Staff Writer

An unusual Hong Kong company is looking to take an innovative glucose measuring system global. The system tests saliva rather than blood.

Based at the Hong Kong Science and Technology Park (HKSTP), eNano Health (ENH) launched Kiss and Tell, a glucose metering system that can detect glucose concentration levels without any blood droplets.

"Traditionally, the markers in our saliva are fewer than in blood. But as our technology is very sensitive, it can be as accurate as a blood test," Winnie Leung, CEO of ENH, told Medical Device Daily. "If patients control their diet and exercise well they don't even have to take medicine. But in most cases, patients fail to do that. So an easy-to-use feedback system is extremely important."

Instead of taking blood drops using a painful finger prick, the device tests the patient's saliva in about a minute and indicates the glucose level using a color-coded system. The closer to red the indicator turns the higher the glucose level. To minimize error, users can read the result by comparing it a benchmark color swatch. Users can scan a QR code in the test strip and monitor their diabetes using a mobile application – the data is saved in the cloud for long-term management. The device can also help control other chronic diseases that are controlled by cutting down on sugar intake, such as obesity

"There are other new technologies {to test glucose levels}, such as using a watch-like device to test through your skin but they were recalled," said Leung. "Our salivary glucose meter is the first of its kind. You can't patent the approach of testing the saliva but we are applying for patents for some parts of the technology."

ENH's aim was to create a product that allows diabetes patients to monitor their glucose levels with ease and it appears to have done that. The Kiss and Tell won a gold medal at the 42nd International Exhibition of Inventions in Geneva in April.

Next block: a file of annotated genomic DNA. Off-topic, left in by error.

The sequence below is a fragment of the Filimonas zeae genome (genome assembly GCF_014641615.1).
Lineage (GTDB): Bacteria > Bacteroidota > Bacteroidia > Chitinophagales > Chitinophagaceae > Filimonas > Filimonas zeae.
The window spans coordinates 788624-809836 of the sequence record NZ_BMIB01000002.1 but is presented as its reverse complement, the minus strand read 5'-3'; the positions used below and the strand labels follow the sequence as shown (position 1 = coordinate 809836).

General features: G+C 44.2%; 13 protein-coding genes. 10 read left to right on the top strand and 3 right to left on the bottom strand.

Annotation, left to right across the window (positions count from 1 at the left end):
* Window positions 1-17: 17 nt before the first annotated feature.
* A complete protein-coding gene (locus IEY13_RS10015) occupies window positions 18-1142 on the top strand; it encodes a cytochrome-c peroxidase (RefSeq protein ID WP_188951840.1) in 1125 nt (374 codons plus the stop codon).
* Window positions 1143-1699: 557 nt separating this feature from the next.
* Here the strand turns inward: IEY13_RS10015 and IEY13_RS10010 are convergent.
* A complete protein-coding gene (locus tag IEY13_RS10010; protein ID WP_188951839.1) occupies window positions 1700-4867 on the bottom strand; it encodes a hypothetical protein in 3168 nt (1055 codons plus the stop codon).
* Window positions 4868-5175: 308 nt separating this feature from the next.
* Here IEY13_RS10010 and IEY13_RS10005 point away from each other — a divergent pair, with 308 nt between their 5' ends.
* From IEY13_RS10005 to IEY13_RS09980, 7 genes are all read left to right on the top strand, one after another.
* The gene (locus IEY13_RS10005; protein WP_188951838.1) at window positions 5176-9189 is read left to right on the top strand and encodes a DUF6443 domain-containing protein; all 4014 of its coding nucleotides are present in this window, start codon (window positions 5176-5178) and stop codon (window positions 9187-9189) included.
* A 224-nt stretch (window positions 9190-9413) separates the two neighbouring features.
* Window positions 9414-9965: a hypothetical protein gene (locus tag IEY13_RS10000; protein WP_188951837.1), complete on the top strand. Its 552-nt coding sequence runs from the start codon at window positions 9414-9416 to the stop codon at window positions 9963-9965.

"What really matters is comparing with your own data. Whether your glucose level is higher than yesterday or lower after exercise," said Leung.

"Pre-screening is a very important step. We have seven million people in Hong Kong and 700,000 of them have diabetes. And there are more that are not diagnosed yet," Leung said. "Obesity is also an increasing concern, especially among children, but mothers probably won't like the idea of pricking their kids' finger to just see what their glucose level is. They could even get an infection with the open wound. This salivary test is the safest and easiest."

Reaching patients in Hong Kong, a relatively small market, is just a first step. ENH has applied for approval to the FDA, for a CE mark in Europe and to the China Food and Drug Administration (CFDA). It expects to be able to commercialize Kiss and Tell by the end of this year.

"In Hong Kong, there is no registration requirement. But hospitals and doctors usually will check if your product has FDA approval or the CE mark," said Leung. "We are also thinking to launch the product in Hong Kong first. There are some hospitals and doctors in Hong Kong testing it now."

ENH is targeting two kinds of users.

Healthy users may use the device two or three times a year to monitor their glucose and prevent a potential spike in their glucose levels. For these users, a single test strip would cost HK$10 ($1.29) per test. For diabetes patients that may have to test themselves several times a day the cost would be lower.

Because it is a low-risk device, the product could be sold through pharmacies and online.

"We are looking at a direct-to-user model [for sales]," said Leung. "We are also talking with distributors in different markets."

ENH is also working on a series of eNano sensors that could be used to detect a wide range of diseases or wellness markers, such as diabetes, cardiovascular disease, cancer, HIV, tuberculosis, avian influenza and other viral diseases using a combination of electronics and nanotechnology.

"It is a far more powerful platform that could be applied to many detections," said Leung.

Despite being one of the largest financial centers in the world, Hong Kong produces very little healthcare innovation. So companies like ENH are unusual. Established in 2011, ENH is part of the incubation program run by HKSTP, which provides shared facilities, equipment and grants for office equipment, chemicals, networking and helps with fundraising for enterprises that meet their criteria.

ENH also received research grants through the University-Industry Collaboration Program (UICP) and Small Entrepreneur Research Assistance Program (SERAP) in Hong Kong. The government provided HK$3 million ($387,000) through a matching grant that required a similar amount of up-front investment.

The lack of access to funds in Hong Kong has been a challenge for the industry. Despite strong infrastructure and facilities, the lack of innovation has been conspicuous in the city. Many blame this lack of innovation on a shortage of investors willing to fund healthcare companies.

"Fundraising is difficult in Hong Kong, especially for young startup companies like us," said Leung. "Unlike an IT company that you can start with one person and one computer, medical devices require much more investment. Investors may chose to put the money in property, where the returns are faster."

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